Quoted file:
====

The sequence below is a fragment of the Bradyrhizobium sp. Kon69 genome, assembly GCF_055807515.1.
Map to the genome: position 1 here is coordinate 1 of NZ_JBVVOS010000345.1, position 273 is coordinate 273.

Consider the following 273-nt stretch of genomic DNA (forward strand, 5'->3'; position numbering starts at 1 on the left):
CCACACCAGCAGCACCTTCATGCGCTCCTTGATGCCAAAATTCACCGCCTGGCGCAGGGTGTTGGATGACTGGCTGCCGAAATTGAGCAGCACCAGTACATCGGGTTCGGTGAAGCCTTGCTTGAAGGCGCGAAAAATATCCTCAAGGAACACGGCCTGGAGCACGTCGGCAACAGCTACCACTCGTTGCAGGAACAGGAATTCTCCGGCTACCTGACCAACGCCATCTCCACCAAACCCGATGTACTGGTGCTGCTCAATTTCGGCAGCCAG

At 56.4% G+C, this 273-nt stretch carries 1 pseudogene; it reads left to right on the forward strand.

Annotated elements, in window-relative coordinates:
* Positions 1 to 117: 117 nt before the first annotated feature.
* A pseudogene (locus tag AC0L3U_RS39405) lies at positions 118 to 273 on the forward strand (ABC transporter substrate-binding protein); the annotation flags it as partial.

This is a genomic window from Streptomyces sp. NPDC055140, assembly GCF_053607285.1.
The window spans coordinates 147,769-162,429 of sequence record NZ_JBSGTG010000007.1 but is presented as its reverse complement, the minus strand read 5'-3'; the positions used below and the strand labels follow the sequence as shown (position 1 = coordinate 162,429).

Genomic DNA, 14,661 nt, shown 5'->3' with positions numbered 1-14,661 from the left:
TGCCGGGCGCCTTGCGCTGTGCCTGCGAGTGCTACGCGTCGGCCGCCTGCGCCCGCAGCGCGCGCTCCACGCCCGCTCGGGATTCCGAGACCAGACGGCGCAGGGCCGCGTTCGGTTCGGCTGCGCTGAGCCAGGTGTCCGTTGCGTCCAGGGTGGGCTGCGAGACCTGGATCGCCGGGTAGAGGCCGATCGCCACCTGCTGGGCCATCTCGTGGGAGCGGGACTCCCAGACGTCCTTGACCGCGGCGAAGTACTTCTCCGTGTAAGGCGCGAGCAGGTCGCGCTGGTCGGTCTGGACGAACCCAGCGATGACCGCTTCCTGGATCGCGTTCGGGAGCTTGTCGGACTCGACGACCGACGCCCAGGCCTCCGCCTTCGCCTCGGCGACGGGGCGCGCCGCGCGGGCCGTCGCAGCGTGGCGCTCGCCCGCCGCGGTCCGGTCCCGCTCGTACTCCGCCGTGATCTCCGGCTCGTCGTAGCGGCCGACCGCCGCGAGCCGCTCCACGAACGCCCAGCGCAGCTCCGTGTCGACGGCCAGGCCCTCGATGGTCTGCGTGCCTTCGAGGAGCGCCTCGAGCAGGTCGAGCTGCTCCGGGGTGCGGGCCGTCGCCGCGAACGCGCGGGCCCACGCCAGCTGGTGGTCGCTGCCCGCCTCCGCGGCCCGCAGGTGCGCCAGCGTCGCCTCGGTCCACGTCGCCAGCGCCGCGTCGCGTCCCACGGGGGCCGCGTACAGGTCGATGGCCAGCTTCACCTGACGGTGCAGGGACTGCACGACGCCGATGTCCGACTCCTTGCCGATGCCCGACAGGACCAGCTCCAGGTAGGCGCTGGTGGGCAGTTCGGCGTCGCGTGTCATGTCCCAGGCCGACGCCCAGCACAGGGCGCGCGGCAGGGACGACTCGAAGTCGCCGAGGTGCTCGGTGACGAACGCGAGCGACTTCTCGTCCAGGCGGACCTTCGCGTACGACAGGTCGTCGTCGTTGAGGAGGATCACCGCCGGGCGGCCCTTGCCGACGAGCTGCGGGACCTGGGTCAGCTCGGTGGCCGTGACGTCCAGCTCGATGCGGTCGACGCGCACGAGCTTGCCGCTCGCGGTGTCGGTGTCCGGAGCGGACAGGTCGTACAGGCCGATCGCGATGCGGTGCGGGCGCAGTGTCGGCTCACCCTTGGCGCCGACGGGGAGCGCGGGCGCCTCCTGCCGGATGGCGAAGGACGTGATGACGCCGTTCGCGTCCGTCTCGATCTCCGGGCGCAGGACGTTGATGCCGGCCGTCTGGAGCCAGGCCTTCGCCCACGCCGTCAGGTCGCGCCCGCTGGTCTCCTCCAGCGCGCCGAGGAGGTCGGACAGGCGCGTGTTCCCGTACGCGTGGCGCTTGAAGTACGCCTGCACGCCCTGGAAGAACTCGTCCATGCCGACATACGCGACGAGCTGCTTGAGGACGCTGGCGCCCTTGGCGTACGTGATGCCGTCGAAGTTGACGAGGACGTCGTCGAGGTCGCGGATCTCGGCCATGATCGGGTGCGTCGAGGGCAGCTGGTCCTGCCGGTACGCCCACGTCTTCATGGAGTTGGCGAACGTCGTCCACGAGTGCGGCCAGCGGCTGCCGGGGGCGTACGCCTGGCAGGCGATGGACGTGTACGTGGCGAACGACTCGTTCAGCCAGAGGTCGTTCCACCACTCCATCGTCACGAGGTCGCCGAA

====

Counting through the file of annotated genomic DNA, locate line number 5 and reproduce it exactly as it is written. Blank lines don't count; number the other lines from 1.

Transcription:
At 56.4% G+C, this 273-nt stretch carries 1 pseudogene; it reads left to right on the forward strand.